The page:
Stoke-on-Trent - photo of the week
1947 - the main City Museum and Art Gallery in Pall Mall, Hanley
City of Stoke-on-Trent Handbook
"Stoke-on-Trent is fortunate in possessing no less than four public museums. These comprise large collections of pottery and porcelain produced in the locality as well as carefully selected examples of the ceramic arts of the countries of the world. Collections of Greek, Chinese, Amerindian and Near Eastern wares are available for study.
The Hanley Museum and Art Gallery, situated in Pall Mall, formerly known as the North Staffordshire Technical and Art Museum, was founded by the North Staffordshire Chamber of Commerce. It now forms the administrative headquarters of the public museums of the city.
The vivarium, to which has been added a seasonal exhibit of living wild flowers, is a new section which attracts a good deal of attention. The Local History Collections are housed in a separate room and contain specimens and documents bearing on the history of the Six Towns.
The Burslem Museum in the Wedgwood Memorial Institute, Queen Street, ranks next in importance. The basis of this museum is the Hulme collection of ceramics, consisting almost entirely of Staffordshire pottery. Because of the associations of Burslem with Wedgwood and the fact that the Institute stands on part of the site of the Brickhouse Works—one of the works of Josiah Wedgwood (1765-73)—this museum specializes in Wedgwood pottery. It also contains a collection of pictures.
The Stoke-upon-Trent Museum is in the Public Library building, in London Road, and contains nineteenth- and twentieth-century pottery and porcelain, and may be said, historically, to commence where the other collections leave off. The exhibits here are not exclusively local, but a large proportion of them represent the Minton and Spode potteries on account of the definite association of these two great nineteenth-century firms with Stoke.
The Tunstall Museum occupies a room in the Library buildings at the Victoria Institute, Station Road. The special feature here is salt-glaze ware, both Staffordshire and foreign, and examples of this have been transferred from the other museums and concentrated here so as to form as representative a series as possible. A second speciality at Tunstall is cream-coloured ware, which developed side by side with salt-glaze, and there is also a special collection of Adams ware given some years ago by Mr. P. W. L. Adams, the present head of the firm.
1956 - the new City Museum and Art Gallery in Broad Street, Hanley
from 1957 City of
"As one would expect, the City possesses large and important collections of pottery and porcelain, the earliest of which was acquired as long ago as 1846 by the Stoke-upon-Trent Athenaeum.
Later collections formed in Hanley, Burslem and Tunstall were finally absorbed into the permanent collection on the federation of the Six Towns in 1910. Until the outbreak of World War II these collections were exhibited in the museums of the town of origin. On return from dispersal to places of safety during the War, it became obvious that the old museums were no longer able to show these fine collections to advantage and the plans for a new Central Museum and Art Gallery, first mooted in 1929, were taken up with fresh vigour.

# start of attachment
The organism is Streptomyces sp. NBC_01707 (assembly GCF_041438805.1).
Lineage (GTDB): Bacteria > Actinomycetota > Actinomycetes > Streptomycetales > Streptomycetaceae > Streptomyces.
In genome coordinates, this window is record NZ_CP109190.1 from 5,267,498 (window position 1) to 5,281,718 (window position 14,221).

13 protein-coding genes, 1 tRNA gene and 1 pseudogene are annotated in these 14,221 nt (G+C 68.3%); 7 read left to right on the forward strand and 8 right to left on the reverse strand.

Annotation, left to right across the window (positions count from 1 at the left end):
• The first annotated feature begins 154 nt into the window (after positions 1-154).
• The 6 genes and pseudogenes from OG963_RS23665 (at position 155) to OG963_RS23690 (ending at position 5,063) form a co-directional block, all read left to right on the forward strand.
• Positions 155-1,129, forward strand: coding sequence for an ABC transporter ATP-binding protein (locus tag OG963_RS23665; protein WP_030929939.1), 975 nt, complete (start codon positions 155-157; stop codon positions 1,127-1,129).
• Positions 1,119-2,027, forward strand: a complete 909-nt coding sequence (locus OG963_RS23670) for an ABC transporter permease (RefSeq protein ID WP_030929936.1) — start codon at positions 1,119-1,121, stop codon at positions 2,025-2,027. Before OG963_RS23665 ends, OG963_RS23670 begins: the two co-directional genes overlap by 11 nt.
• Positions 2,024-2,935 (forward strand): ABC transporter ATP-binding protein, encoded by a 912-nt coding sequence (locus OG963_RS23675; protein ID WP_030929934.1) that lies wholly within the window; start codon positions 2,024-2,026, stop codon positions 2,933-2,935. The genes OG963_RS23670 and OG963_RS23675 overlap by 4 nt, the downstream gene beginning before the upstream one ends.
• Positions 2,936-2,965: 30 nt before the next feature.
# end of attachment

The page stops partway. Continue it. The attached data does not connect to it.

Sited on an open space in the centre of Hanley which allows for future extension and a new central Library, the building is easily accessible to the City as a whole. The adjoining car park which provides accommodation for visitors from afar has been tastefully laid out with shrubs and bedding plants.
At present the Museum consists of two floors, the lower devoted to ceramics and the upper to painting, sculpture and drawings; on this floor is the George Baskeyfield Music Library where music lovers are able to make use of the collection of 1,500 gramophone records and to consult the library of music scores. The schoolroom, also on the upper floor, is in use from Monday to Friday for organised school visits under the guidance of a qualified resident teacher. Under this scheme, which has the approval of the local Education Authority, children attend at the Museum for courses of study extending over a 12 week period.
As it is not possible to show the Ceramic collection in its entirety a special type of showcase has been devised with undercarriage storage. This arrangement allows of immediate access to reserve material by students and others. The main storage in the basement can be consulted by arrangement with the Curator.
Main collections include:—
Staffordshire wares of all periods—the slipwares and salt glazed wares are justly famous ; English pottery and porcelain ; Continental porcelain ; German stoneware ; Italian maiolica ; Hispano-Moresque, Turkish, Islamic and Egyptian wares.
The Art Gallery, known as the Russell Gallery in memory of Dr. John Russell, a generous benefactor, contains a small but growing collection of paintings by British artists. Early English water colours are well represented together with some 20th century sculpture and a gathering of paintings by local artists, among whom James Holland, John Currie and Job Nixon are well known. There is a small but choice collection of prints and drawings and a well-nigh complete series of etchings by F. L. Griggs, R.A., given to the City by the family of the late J. T. Webster."
The enlarged City museum and art gallery was opened by Prince Charles in 1981
contents: 2011 photos
Industries of the Potteries - the panel on the façade of the Potteries Museum